TLDR: EigenLayer can be used to create a data availability layer that is superior to Danksharding. I argue that we should cancel EIP-4844 (proto-danksharding), instead implementing EIP-4488 (calldata gas reduction) and focusing resources into more crucial tasks.
EigenLayer is a programmable slashing protocol for Ethereum. In other words, it allows Ethereum validators to voluntarily submit themselves to extra slashing risks in order to provide services. Before if there was some feature that a developer wanted to add to Ethereum, there was only two options:
- Try to get it enshrined in the protocol. This would result in your feature having the highest trust level (being secured by the entirety of the Ethereum network), but is extremely hard to accomplish (and for good reason, protocol changes should be difficult).
- Implement it out-of-protocol as a layer 2. This is completely permissionless and fast (you only need to deploy smart contracts) but would require you to bootstrap a network from scratch (most likely creating your own token and trying to start a community).
So most features either end up either abandoned or with fragmented trust. EigenLayer provides a third option. Anyone is still able to add a new feature permissionlessly, but now Ethereum validators can be asked to “restake” their 32 ETH in order to secure that new feature. They’ll run the necessary middleware to provide that feature and if they act maliciously they’ll be slashed. There’s no cost of capital for the validators to provide these extra services, just the cost of running the middleware, and they can collect extra fees from doing so. If a feature is really popular, the entirety of the Ethereum validator set might opt in into it, thus giving that feature the same trust as if it was enshrined in the protocol.
Summarizing, EigenLayer allows permissionless feature addition to the Ethereum protocol.
EigenLayer is working on a data availability layer for Ethereum, called EigenDA. It is supposed to be similar to the current Danksharding specs (with data availability sampling, proof of custody, etc). Except that it is an opt-in middleware instead of being a part of the core protocol. They have a testnet running now with 100 validators at 0.3 Mb/s each, which results in 15 MB/s total capacity (with a code rate of 1/2). Of course, the main problem with building a DA layer isn’t increasing the total capacity but rather the number of nodes. But I digress.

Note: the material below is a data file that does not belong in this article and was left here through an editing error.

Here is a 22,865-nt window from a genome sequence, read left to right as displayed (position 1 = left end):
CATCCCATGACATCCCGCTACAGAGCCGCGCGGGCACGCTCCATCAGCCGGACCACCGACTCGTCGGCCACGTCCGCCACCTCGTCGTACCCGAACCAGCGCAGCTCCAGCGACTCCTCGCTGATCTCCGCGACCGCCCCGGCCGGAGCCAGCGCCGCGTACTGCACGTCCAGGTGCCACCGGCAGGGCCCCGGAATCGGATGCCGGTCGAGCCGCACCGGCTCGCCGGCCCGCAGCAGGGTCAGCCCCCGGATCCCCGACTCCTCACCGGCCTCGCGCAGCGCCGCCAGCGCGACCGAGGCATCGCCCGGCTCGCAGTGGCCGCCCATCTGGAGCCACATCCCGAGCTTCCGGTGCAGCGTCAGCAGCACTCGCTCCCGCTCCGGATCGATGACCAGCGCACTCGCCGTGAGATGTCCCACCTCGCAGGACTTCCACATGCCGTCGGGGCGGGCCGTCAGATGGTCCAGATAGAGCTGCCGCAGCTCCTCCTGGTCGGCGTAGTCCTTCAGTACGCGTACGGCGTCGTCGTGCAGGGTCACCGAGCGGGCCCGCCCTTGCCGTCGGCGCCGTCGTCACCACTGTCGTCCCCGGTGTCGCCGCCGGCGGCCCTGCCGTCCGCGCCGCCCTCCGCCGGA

By itself, EigenDA doesn’t have any advantage over Danksharding, they do basically the same thing. But because it is built on top of the protocol and not as a part of it, it gains two very important properties:
- Anyone can experiment with different DA layer designs and parameters.
- Validators and users can opt into the DA layer that they prefer.
This means that we can let the free market converge on the best designs and that we can seamlessly update those designs in the future without needing to coordinate on a hard fork. New research will for sure appear on the data availability topic and the rollups needs will evolve over time (as rollups themselves will also evolve). By settling into a particular design for DA now, we are running the risk of getting stuck with a suboptimal design for many years.
If we have already accepted that the responsibility of scaling execution will be on the layer 2 protocols, it makes sense that we also delegate the responsibility of scaling data availability to the layer 2 protocols. Otherwise, we might be stifling the rate of innovation on the rollup space by forcing those same rollups to be constrained by an inflexible DA layer.
Another advantage of EigenLayer-based DA layers is that we can have many heterogeneous layers working at the same time. Different users (and apps and rollups) have different requirements for data availability, as can be gathered from all the talk about Validiums and alternative DA layers (like zkPorter, Celestia, etc). Polynya even wrote about this. By using EigenLayer, we can have DA layers with different security levels (by varying the number of validators or the erasure code rate), bandwidth capacities, latencies and prices. All of these secured by Ethereum validators with zero capital cost. Instead of letting another generation of “Ethereum-killers” appear (now for DA), we can let that innovation happen directly on top of Ethereum.
The final advantage that I want to mention is that an EigenDA could be done much faster than Danksharding and without requiring any resources from the Ethereum Foundation. This would free up the core developers and researchers to work on the much more pressing issue of censorship-resistance.
The most obvious item would be to stop EIP-4844 inclusion in the Shanghai upgrade. It is a good EIP, I personally have been a vocal supporter of it, but EigenLayer based DA is just superior. The other items are more speculative and opinionated.
It is still probably a good idea to somehow increase the data capacity for rollups, the best candidate for this is EIP-4488 (which might need EIP-4444 to also be implemented). It is very easy to implement and rollups don’t need to change anything in order to benefit from it. A recent post from Vitalik goes over why we might not want to do EIP-4488. Although, if we are to move sharding to L2, then points 2 and 3 no longer apply.
We might also want to protocolize EigenLayer in order to make it more functional. There’s not a lot of research on this, but the post on PEPCs describes a possible way to do it.